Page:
Irish premiership footballers Kevin Doyle and Stephen Hunt have emerged as investors in a tax shelter scheme that was part of Icebreaker, the controversial setup used by top sports and music stars to avoid millions in tax, the Sunday Independent can reveal.
The £36m (€44.2m) Icebreaker scheme, where Take That singerGary Barlow and his bandmates were among those investing, was described by a British court as set up to reduce their tax bill.
Former England football manager Terry Venables and Olympic athleteColin Jackson were also directors of Icebreaker partner investments.
AIB film investment executive Kieran O'Driscoll is also listed as director of one of the Icebreaker schemes.
While both men confirmed when contacted that their tax affairs were in order and up to date, both Doyleand Hunt, along with Venables are directors of Starbrooke, one of dozens of Icebreaker investment vehicles described by the British courts as tax avoidance schemes.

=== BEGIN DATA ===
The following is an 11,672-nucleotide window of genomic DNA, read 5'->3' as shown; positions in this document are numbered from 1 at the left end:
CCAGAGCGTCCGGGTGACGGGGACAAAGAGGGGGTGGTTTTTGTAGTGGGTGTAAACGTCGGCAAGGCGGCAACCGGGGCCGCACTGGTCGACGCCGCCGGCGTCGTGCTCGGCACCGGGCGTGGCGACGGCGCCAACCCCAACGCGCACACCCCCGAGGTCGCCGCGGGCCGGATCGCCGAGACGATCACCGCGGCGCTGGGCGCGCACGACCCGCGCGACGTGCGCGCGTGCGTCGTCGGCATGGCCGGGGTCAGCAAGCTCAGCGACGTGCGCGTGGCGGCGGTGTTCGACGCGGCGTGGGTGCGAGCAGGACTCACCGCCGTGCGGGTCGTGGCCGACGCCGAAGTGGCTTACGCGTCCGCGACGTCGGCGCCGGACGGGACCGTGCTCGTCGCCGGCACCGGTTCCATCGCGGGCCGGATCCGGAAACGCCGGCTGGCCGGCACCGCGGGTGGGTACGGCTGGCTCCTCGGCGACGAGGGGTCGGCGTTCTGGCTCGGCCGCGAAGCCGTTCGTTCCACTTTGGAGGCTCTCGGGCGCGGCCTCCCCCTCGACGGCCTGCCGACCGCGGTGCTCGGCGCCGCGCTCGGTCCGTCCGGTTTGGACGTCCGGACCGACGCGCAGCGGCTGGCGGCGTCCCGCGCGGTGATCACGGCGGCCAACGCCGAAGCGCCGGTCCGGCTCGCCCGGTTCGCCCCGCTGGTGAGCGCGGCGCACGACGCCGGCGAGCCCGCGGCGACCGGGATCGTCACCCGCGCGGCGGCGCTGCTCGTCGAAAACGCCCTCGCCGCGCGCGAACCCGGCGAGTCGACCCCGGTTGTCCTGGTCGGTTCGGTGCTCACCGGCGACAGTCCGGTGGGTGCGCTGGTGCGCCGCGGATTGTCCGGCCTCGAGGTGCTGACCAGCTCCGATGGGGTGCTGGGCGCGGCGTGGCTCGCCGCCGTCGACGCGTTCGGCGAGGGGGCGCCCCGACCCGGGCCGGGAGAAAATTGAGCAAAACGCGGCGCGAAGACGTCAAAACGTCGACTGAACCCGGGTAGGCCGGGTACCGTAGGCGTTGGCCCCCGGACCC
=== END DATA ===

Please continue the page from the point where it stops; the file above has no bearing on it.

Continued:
Starbrooke invested £6.9m in a book about Barcelona FC and two music albums, but generated just £1,937, (€2,377) according to court documents.
Last week a judge ruled that Icebreaker Management had helped Barlow and Take That bandmates avoid paying millions in tax.
The Icebreaker schemes invested in music and film projects, availing of tax reliefs intended to help creative industries. Losses could be used by members to offset against their tax liabilities.
Her Majesty's Revenue and Customs is expected to demand repayment of tax reliefs from Icebreaker.
In a British court case taken by the British tax authorities, where Starbrooke was among the Icebreaker partners' schemes named in the case, the judge said: "The Icebreaker scheme is, and was known and understood by all concerned to be, a tax avoidance scheme."
The partnerships would make deals over intellectual property rights but the judge found this mechanism was set up in a way that losses were inevitable.
British Revenue told the Sunday Independent it didn't comment on individuals but said of Icebreaker: "The scheme generates income tax losses for wealthy individuals who 'invest' funds in Limited Liability Partnerships (LLPs).
"Up to 80 per cent of the amounts 'invested' are borrowed from banks and returned to the same banks shortly afterwards. The only significant return for the partners is their tax relief, which is considerably greater than their actual cash contribution.